Digital map of Web to track employees

Net Nanny blocks vatican.org on moral grounds
Written by Wendy McAuliffe, Contributor

A Scottish company claims to be the first to have created a digital map of the dark side of the Web that will track employees' use of the Internet.

Net Intelligence was launched Thursday as an alternative to current surveillance packages that block or filter Internet use at work.

Actis Technology insists that the software is 100 percent accurate. The system uses electronic digital fingerprints to detect when employees are making inappropriate use of the Internet in company time. Employers can customise the software to set tolerance levels on the different categories of the Web that they wish to monitor.

"Blocking is crude and unacceptable to staff, as it suggests that an employer doesn't trust their staff. With 10,000 new porn sites launching a day, it is impossible for the system's database to stay up to date," said Stephen Whitelaw, chief executive officer at Actis Technology.

He argued that content filtering is similarly considered unconstitutional within the US, and often requires moral decisions to be made about the appropriateness of particular Web sites. "Vatican.org was blocked by Net Nanny this week for containing Roman Catholic references -- the breast cancer site was also blocked for containing rude words."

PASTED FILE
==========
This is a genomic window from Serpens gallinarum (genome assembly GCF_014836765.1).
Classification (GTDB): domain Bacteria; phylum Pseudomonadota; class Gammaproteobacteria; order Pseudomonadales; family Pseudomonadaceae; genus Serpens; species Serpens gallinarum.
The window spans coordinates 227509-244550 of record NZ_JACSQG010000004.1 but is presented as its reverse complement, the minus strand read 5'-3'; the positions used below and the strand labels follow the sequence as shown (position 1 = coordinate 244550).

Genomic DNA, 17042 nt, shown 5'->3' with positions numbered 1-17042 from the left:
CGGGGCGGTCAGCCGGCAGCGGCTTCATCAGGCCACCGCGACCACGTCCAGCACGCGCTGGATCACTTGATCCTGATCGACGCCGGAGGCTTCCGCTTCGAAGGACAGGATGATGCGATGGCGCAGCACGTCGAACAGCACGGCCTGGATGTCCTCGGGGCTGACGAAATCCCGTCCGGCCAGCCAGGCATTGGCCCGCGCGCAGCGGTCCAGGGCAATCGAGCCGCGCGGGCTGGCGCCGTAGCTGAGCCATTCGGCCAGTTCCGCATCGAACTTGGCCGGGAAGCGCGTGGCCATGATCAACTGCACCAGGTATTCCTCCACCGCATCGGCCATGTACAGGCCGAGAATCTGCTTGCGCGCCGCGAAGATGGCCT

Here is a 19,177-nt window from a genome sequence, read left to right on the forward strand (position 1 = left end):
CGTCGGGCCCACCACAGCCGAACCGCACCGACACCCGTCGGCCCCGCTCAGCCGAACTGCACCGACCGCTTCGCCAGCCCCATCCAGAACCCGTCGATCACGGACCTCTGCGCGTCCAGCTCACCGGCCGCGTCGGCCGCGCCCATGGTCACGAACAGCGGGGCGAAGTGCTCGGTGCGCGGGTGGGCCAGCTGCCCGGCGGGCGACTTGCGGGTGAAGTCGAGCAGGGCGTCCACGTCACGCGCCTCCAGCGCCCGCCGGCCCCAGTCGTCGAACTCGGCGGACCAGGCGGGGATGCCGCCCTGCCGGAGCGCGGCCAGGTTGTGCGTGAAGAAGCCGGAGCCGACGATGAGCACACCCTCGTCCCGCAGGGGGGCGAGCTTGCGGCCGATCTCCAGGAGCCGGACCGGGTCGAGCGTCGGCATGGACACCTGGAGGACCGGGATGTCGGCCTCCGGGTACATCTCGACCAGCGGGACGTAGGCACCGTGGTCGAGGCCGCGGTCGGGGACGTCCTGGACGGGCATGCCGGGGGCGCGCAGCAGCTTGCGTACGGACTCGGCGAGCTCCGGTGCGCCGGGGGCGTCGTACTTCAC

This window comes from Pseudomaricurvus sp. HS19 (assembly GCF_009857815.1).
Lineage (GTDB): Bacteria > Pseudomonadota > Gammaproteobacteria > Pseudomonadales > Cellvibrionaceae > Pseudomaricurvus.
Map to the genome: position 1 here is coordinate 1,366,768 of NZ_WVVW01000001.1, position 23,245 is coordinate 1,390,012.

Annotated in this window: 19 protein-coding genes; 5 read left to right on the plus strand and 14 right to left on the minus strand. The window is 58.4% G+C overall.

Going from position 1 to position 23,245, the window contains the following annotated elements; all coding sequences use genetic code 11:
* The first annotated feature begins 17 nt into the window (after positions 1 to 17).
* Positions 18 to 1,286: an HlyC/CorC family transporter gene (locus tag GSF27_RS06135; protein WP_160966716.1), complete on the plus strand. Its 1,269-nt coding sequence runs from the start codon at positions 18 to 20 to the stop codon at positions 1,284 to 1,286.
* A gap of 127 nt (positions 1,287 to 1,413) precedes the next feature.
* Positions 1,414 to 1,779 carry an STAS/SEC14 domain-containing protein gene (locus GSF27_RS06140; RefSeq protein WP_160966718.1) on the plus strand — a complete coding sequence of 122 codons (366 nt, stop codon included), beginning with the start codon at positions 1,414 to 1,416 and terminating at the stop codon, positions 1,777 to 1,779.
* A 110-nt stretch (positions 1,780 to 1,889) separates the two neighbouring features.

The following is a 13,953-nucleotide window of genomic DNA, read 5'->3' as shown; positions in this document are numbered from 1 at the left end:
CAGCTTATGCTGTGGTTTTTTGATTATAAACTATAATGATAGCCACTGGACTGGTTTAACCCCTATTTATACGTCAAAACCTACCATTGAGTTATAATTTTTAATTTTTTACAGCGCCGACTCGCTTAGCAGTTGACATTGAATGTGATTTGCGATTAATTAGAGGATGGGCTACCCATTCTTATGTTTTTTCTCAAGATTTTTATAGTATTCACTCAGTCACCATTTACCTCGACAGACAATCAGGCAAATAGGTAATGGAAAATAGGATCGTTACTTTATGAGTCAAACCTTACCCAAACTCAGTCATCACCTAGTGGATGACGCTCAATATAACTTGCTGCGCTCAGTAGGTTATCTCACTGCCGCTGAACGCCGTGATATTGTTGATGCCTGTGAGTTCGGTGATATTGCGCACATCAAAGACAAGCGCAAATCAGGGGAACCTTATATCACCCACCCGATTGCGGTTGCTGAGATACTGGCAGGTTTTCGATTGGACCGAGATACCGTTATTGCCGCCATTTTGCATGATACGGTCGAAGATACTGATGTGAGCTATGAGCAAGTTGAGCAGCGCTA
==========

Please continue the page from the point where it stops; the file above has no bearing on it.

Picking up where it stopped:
Sarah Veale, senior employment rights officer at the Trade Union Congress argued "Net Intelligence assumes a certain degree of intelligence on the part the employee in deciding for themselves what may be classified "inappropriate" use of the Web.

She is concerned that it may conflict with the new Data Protection draft on the use of personal data in employer/employee relationships by monitoring sensitive personal data. The draft reads: "Any monitoring must be a proportionate response to the risk faced by the employer. Wherever possible it should be designed to prevent rather than detect misuse."

The draft code of practice was published by the Data Protection Commissioner last week for outside consultation, and it is hoped that the final draft will be published early next year.

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